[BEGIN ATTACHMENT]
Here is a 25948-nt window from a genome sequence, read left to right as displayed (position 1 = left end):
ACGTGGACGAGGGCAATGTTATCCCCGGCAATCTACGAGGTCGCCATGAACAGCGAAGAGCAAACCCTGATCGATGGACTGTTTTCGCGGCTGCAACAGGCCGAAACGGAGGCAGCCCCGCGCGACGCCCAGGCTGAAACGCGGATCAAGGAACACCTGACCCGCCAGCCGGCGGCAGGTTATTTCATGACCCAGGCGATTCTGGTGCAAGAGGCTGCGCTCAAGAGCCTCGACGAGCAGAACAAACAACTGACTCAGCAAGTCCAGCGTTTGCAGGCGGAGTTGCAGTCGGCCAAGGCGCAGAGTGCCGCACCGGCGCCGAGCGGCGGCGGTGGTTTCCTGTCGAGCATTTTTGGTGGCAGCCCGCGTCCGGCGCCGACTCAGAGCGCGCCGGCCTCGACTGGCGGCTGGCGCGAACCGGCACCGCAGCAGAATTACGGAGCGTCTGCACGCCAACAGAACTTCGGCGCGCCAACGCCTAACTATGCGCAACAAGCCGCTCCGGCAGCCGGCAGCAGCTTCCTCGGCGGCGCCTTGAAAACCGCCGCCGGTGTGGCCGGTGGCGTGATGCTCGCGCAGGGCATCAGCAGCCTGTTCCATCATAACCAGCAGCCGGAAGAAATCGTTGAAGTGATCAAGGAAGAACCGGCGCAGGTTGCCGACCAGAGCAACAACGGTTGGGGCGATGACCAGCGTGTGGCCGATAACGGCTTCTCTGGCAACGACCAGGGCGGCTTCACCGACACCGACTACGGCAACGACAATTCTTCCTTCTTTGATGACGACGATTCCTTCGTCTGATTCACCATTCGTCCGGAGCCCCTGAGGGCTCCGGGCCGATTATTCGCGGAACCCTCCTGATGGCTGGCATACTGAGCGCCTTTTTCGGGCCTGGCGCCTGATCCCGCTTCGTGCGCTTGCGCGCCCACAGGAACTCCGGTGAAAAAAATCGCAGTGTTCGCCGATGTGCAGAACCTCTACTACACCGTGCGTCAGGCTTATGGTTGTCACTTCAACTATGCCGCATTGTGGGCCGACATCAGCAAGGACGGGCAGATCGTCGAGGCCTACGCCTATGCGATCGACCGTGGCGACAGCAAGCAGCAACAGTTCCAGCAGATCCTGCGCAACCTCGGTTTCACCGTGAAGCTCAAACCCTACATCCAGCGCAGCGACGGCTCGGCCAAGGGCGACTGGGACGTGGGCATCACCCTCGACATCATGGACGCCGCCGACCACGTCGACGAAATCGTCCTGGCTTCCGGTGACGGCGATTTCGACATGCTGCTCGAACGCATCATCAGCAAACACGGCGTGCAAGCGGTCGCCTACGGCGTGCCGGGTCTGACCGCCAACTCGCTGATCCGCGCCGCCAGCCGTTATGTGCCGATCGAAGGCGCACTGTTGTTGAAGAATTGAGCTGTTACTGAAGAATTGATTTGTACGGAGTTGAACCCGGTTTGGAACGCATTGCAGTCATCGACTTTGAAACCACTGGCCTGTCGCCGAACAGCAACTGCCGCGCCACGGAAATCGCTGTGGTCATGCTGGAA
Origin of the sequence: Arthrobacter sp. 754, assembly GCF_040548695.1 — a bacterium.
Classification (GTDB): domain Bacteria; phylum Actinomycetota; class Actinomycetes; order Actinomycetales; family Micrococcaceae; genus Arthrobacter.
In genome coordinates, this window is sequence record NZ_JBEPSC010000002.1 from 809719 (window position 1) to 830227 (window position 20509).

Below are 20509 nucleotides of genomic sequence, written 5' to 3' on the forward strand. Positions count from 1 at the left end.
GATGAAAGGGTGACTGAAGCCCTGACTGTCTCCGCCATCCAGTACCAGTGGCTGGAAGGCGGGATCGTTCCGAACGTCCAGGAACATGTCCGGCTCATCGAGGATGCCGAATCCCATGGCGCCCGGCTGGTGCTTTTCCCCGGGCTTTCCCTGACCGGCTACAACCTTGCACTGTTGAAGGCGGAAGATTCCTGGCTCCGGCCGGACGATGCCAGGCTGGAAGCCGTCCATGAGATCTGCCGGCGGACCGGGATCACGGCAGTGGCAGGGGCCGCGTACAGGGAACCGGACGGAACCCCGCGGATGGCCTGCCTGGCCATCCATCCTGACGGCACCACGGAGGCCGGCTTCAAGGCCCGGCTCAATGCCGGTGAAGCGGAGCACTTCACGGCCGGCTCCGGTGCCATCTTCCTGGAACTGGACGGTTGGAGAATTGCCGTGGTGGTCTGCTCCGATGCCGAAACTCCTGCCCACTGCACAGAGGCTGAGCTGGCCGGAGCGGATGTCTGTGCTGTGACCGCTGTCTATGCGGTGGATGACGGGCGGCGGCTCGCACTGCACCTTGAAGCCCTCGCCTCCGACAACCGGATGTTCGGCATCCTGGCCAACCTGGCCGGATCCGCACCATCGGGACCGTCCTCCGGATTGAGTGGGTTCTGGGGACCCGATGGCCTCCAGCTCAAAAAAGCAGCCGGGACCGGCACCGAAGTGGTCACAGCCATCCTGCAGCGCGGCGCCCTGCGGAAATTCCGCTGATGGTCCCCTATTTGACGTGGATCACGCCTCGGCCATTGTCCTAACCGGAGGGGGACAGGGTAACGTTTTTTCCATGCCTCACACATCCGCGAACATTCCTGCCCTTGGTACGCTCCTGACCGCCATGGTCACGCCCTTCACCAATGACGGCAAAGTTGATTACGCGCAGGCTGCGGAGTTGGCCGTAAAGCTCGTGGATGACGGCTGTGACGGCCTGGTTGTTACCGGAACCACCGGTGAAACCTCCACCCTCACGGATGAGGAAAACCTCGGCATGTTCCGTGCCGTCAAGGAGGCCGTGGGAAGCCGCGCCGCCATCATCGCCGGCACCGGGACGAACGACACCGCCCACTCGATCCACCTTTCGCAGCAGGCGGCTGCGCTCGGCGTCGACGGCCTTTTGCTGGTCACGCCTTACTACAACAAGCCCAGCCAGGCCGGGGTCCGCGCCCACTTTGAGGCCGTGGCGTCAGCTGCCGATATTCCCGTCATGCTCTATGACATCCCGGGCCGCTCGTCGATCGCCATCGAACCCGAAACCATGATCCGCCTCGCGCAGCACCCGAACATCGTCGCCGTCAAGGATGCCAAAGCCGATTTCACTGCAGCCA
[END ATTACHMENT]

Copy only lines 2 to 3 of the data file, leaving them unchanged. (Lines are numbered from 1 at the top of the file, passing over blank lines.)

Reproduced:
ACGTGGACGAGGGCAATGTTATCCCCGGCAATCTACGAGGTCGCCATGAACAGCGAAGAGCAAACCCTGATCGATGGACTGTTTTCGCGGCTGCAACAGGCCGAAACGGAGGCAGCCCCGCGCGACGCCCAGGCTGAAACGCGGATCAAGGAACACCTGACCCGCCAGCCGGCGGCAGGTTATTTCATGACCCAGGCGATTCTGGTGCAAGAGGCTGCGCTCAAGAGCCTCGACGAGCAGAACAAACAACTGACTCAGCAAGTCCAGCGTTTGCAGGCGGAGTTGCAGTCGGCCAAGGCGCAGAGTGCCGCACCGGCGCCGAGCGGCGGCGGTGGTTTCCTGTCGAGCATTTTTGGTGGCAGCCCGCGTCCGGCGCCGACTCAGAGCGCGCCGGCCTCGACTGGCGGCTGGCGCGAACCGGCACCGCAGCAGAATTACGGAGCGTCTGCACGCCAACAGAACTTCGGCGCGCCAACGCCTAACTATGCGCAACAAGCCGCTCCGGCAGCCGGCAGCAGCTTCCTCGGCGGCGCCTTGAAAACCGCCGCCGGTGTGGCCGGTGGCGTGATGCTCGCGCAGGGCATCAGCAGCCTGTTCCATCATAACCAGCAGCCGGAAGAAATCGTTGAAGTGATCAAGGAAGAACCGGCGCAGGTTGCCGACCAGAGCAACAACGGTTGGGGCGATGACCAGCGTGTGGCCGATAACGGCTTCTCTGGCAACGACCAGGGCGGCTTCACCGACACCGACTACGGCAACGACAATTCTTCCTTCTTTGATGACGACGATTCCTTCGTCTGATTCACCATTCGTCCGGAGCCCCTGAGGGCTCCGGGCCGATTATTCGCGGAACCCTCCTGATGGCTGGCATACTGAGCGCCTTTTTCGGGCCTGGCGCCTGATCCCGCTTCGTGCGCTTGCGCGCCCACAGGAACTCCGGTGAAAAAAATCGCAGTGTTCGCCGATGTGCAGAACCTCTACTACACCGTGCGTCAGGCTTATGGTTGTCACTTCAACTATGCCGCATTGTGGGCCGACATCAGCAAGGACGGGCAGATCGTCGAGGCCTACGCCTATGCGATCGACCGTGGCGACAGCAAGCAGCAACAGTTCCAGCAGATCCTGCGCAACCTCGGTTTCACCGTGAAGCTCAAACCCTACATCCAGCGCAGCGACGGCTCGGCCAAGGGCGACTGGGACGTGGGCATCACCCTCGACATCATGGACGCCGCCGACCACGTCGACGAAATCGTCCTGGCTTCCGGTGACGGCGATTTCGACATGCTGCTCGAACGCATCATCAGCAAACACGGCGTGCAAGCGGTCGCCTACGGCGTGCCGGGTCTGACCGCCAACTCGCTGATCCGCGCCGCCAGCCGTTATGTGCCGATCGAAGGCGCACTGTTGTTGAAGAATTGAGCTGTTACTGAAGAATTGATTTGTACGGAGTTGAACCCGGTTTGGAACGCATTGCAGTCATCGACTTTGAAACCACTGGCCTGTCGCCGAACAGCAACTGCCGCGCCACGGAAATCGCTGTGGTCATGCTGGAA
Origin of the sequence: Arthrobacter sp. 754, assembly GCF_040548695.1 — a bacterium.